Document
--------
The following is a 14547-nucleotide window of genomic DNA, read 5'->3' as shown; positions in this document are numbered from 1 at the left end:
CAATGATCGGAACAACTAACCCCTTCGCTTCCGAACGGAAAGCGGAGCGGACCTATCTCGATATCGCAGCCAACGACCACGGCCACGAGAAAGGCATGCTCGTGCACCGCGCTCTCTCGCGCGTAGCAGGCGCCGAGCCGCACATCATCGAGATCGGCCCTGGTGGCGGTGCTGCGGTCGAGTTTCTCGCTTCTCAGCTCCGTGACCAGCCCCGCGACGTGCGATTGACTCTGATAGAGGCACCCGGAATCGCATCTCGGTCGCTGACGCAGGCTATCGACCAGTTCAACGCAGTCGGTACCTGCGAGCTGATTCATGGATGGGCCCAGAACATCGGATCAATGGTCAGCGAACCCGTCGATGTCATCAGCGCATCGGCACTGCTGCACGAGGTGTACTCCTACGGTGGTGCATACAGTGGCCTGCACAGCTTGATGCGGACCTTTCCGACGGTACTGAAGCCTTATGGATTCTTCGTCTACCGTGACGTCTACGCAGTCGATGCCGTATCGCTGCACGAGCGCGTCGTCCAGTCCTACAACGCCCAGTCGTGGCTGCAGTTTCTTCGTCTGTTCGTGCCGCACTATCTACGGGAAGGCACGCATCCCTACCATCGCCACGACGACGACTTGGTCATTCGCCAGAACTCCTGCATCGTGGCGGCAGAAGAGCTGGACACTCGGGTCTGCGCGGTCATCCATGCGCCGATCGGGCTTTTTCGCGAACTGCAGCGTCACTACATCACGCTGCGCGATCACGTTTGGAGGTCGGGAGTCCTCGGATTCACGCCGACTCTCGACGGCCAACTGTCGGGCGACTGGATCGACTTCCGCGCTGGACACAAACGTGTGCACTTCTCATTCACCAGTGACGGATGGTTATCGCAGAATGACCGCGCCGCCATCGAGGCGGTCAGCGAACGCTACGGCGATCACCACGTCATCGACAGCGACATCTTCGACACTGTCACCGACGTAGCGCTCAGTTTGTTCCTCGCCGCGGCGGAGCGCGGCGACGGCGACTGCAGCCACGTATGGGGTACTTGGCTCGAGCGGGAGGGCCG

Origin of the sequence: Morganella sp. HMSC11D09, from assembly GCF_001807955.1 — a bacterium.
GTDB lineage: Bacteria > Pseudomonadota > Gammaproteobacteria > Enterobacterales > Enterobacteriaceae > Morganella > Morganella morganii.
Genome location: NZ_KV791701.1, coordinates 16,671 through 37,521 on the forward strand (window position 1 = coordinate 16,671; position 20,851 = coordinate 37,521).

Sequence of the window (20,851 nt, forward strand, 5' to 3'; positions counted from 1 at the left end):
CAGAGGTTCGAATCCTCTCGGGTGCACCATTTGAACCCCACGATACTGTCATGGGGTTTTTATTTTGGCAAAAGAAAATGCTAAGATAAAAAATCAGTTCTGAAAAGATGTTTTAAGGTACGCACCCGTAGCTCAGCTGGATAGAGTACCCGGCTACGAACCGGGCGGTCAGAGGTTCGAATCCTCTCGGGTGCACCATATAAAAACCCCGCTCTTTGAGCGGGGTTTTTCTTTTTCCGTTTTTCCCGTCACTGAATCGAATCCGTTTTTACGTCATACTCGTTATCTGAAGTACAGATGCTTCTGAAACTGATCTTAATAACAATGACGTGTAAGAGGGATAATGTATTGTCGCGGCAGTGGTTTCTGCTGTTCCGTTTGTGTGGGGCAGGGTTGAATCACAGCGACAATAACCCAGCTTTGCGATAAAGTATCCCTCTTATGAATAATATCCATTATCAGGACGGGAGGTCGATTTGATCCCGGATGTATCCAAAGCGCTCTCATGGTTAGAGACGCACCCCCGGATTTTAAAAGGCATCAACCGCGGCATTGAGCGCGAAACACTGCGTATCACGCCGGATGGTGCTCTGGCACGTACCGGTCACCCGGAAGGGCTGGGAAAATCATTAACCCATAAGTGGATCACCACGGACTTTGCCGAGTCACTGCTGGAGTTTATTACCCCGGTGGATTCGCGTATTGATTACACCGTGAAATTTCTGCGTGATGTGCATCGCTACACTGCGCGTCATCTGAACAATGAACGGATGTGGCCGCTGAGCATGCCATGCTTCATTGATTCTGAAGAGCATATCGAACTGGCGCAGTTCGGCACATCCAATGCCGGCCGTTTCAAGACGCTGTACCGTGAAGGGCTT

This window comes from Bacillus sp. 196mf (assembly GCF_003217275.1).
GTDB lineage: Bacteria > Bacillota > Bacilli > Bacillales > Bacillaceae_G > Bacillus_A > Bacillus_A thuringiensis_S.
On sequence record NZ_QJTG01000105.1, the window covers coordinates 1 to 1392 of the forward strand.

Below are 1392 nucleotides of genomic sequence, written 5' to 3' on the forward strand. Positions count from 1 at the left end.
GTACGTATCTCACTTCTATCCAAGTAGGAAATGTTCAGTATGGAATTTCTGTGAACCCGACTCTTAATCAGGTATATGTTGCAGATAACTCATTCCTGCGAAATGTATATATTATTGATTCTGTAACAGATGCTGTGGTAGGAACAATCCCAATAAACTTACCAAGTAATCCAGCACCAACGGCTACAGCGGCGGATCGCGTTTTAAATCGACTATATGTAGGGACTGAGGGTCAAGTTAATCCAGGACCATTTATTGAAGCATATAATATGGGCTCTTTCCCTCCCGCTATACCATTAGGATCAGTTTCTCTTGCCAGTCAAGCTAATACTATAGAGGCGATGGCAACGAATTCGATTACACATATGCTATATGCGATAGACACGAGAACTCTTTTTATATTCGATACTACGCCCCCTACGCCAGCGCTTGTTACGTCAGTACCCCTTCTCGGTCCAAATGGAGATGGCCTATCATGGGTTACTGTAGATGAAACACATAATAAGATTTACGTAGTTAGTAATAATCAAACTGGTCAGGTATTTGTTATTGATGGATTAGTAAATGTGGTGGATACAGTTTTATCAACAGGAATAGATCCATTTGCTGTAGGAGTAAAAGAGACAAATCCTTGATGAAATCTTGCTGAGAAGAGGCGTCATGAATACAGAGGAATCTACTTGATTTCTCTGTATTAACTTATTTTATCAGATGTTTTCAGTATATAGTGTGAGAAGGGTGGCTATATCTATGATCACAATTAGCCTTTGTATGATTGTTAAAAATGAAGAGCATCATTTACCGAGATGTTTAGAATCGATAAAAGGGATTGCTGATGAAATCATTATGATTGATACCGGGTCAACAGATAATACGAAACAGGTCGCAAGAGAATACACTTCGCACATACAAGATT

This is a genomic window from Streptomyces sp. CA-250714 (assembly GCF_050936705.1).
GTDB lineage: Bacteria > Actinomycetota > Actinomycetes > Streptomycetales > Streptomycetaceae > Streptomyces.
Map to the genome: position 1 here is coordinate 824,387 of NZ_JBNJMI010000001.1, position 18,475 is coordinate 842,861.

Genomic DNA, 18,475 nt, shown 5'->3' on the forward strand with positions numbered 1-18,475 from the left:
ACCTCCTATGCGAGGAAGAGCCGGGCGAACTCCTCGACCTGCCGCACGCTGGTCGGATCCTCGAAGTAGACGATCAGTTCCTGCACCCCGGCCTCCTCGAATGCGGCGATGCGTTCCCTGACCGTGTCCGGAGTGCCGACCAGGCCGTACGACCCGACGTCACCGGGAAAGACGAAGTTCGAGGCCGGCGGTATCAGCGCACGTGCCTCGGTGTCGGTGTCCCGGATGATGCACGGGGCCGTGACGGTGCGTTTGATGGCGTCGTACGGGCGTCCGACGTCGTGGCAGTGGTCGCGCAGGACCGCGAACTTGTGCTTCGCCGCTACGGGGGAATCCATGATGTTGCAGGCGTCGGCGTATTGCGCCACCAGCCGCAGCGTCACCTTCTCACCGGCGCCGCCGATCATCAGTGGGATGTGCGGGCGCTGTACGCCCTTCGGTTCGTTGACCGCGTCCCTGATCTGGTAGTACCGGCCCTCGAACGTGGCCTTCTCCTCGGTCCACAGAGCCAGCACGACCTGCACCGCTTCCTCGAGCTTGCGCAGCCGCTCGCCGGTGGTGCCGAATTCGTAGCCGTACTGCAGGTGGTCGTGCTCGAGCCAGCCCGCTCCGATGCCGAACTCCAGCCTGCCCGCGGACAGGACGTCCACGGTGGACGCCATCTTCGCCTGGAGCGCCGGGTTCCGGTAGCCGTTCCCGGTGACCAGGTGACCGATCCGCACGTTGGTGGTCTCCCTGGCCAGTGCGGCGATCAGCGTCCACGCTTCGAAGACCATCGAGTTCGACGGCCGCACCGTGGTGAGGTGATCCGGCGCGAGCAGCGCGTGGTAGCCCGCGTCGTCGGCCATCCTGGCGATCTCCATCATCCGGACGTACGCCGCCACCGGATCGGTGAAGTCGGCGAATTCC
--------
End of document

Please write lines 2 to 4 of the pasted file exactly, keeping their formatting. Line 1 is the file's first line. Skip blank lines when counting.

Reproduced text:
CAATGATCGGAACAACTAACCCCTTCGCTTCCGAACGGAAAGCGGAGCGGACCTATCTCGATATCGCAGCCAACGACCACGGCCACGAGAAAGGCATGCTCGTGCACCGCGCTCTCTCGCGCGTAGCAGGCGCCGAGCCGCACATCATCGAGATCGGCCCTGGTGGCGGTGCTGCGGTCGAGTTTCTCGCTTCTCAGCTCCGTGACCAGCCCCGCGACGTGCGATTGACTCTGATAGAGGCACCCGGAATCGCATCTCGGTCGCTGACGCAGGCTATCGACCAGTTCAACGCAGTCGGTACCTGCGAGCTGATTCATGGATGGGCCCAGAACATCGGATCAATGGTCAGCGAACCCGTCGATGTCATCAGCGCATCGGCACTGCTGCACGAGGTGTACTCCTACGGTGGTGCATACAGTGGCCTGCACAGCTTGATGCGGACCTTTCCGACGGTACTGAAGCCTTATGGATTCTTCGTCTACCGTGACGTCTACGCAGTCGATGCCGTATCGCTGCACGAGCGCGTCGTCCAGTCCTACAACGCCCAGTCGTGGCTGCAGTTTCTTCGTCTGTTCGTGCCGCACTATCTACGGGAAGGCACGCATCCCTACCATCGCCACGACGACGACTTGGTCATTCGCCAGAACTCCTGCATCGTGGCGGCAGAAGAGCTGGACACTCGGGTCTGCGCGGTCATCCATGCGCCGATCGGGCTTTTTCGCGAACTGCAGCGTCACTACATCACGCTGCGCGATCACGTTTGGAGGTCGGGAGTCCTCGGATTCACGCCGACTCTCGACGGCCAACTGTCGGGCGACTGGATCGACTTCCGCGCTGGACACAAACGTGTGCACTTCTCATTCACCAGTGACGGATGGTTATCGCAGAATGACCGCGCCGCCATCGAGGCGGTCAGCGAACGCTACGGCGATCACCACGTCATCGACAGCGACATCTTCGACACTGTCACCGACGTAGCGCTCAGTTTGTTCCTCGCCGCGGCGGAGCGCGGCGACGGCGACTGCAGCCACGTATGGGGTACTTGGCTCGAGCGGGAGGGCCG

Origin of the sequence: Morganella sp. HMSC11D09, from assembly GCF_001807955.1 — a bacterium.
GTDB lineage: Bacteria > Pseudomonadota > Gammaproteobacteria > Enterobacterales > Enterobacteriaceae > Morganella > Morganella morganii.